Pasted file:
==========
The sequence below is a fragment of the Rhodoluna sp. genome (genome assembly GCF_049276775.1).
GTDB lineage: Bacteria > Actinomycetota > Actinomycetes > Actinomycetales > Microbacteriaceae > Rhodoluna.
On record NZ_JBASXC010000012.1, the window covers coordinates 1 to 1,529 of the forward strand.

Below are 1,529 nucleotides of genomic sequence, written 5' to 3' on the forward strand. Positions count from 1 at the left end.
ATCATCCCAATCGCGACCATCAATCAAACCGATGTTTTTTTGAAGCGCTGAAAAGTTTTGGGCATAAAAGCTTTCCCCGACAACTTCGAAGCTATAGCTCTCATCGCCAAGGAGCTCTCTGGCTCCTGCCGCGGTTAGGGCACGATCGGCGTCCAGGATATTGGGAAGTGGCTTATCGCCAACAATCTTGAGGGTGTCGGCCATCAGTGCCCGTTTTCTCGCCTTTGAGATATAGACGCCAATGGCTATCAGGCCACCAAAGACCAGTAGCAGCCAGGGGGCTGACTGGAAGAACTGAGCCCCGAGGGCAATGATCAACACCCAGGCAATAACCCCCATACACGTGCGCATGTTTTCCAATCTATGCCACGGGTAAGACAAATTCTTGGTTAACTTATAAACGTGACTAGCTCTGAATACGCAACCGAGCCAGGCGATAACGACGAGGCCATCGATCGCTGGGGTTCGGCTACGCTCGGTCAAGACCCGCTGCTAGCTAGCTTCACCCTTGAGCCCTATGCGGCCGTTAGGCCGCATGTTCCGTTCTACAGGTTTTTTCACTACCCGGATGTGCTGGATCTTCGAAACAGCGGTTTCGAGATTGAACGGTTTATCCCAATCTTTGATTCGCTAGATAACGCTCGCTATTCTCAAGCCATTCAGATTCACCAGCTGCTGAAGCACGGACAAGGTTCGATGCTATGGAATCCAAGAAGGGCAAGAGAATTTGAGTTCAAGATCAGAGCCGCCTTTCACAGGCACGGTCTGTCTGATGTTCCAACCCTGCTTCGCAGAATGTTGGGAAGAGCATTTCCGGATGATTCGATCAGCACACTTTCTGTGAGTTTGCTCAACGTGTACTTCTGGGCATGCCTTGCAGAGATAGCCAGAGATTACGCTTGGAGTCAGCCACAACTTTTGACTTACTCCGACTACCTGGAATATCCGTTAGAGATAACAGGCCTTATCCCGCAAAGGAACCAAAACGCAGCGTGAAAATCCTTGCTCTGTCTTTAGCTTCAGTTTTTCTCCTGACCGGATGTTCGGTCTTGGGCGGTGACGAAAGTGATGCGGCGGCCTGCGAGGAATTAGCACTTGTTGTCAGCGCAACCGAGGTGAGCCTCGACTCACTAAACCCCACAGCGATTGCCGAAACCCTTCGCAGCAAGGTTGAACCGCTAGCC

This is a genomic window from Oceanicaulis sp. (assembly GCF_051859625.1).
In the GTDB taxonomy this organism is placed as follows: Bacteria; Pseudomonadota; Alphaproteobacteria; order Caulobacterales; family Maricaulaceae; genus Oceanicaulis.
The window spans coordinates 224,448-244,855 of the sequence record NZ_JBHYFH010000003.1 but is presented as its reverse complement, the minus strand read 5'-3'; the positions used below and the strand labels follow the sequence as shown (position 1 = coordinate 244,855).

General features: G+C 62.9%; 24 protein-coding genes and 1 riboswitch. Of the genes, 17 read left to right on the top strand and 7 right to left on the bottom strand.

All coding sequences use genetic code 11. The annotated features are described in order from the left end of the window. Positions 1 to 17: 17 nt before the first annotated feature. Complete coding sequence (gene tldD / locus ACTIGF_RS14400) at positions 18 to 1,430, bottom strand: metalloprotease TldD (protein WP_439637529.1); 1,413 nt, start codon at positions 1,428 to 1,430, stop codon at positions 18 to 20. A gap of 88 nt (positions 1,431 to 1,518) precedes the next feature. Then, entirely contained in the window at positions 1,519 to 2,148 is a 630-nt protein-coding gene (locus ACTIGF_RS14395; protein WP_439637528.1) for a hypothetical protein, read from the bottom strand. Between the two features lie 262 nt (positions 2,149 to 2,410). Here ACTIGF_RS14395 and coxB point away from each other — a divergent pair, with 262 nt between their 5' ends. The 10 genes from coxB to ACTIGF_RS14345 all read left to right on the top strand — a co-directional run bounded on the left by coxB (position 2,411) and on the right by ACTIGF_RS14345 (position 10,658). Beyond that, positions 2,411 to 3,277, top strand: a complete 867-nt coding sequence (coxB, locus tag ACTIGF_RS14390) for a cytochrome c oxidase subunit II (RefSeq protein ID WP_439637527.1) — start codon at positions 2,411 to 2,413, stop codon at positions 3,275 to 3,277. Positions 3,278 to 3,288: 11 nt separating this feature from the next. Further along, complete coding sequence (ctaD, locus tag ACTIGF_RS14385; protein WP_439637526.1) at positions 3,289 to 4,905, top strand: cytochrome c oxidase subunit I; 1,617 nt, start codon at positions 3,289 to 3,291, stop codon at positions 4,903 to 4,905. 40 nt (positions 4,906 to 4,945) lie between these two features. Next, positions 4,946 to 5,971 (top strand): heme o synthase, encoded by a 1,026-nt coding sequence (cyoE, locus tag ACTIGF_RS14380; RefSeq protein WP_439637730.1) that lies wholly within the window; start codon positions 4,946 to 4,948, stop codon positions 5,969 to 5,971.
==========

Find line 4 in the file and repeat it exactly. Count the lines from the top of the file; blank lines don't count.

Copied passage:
Below are 1,529 nucleotides of genomic sequence, written 5' to 3' on the forward strand. Positions count from 1 at the left end.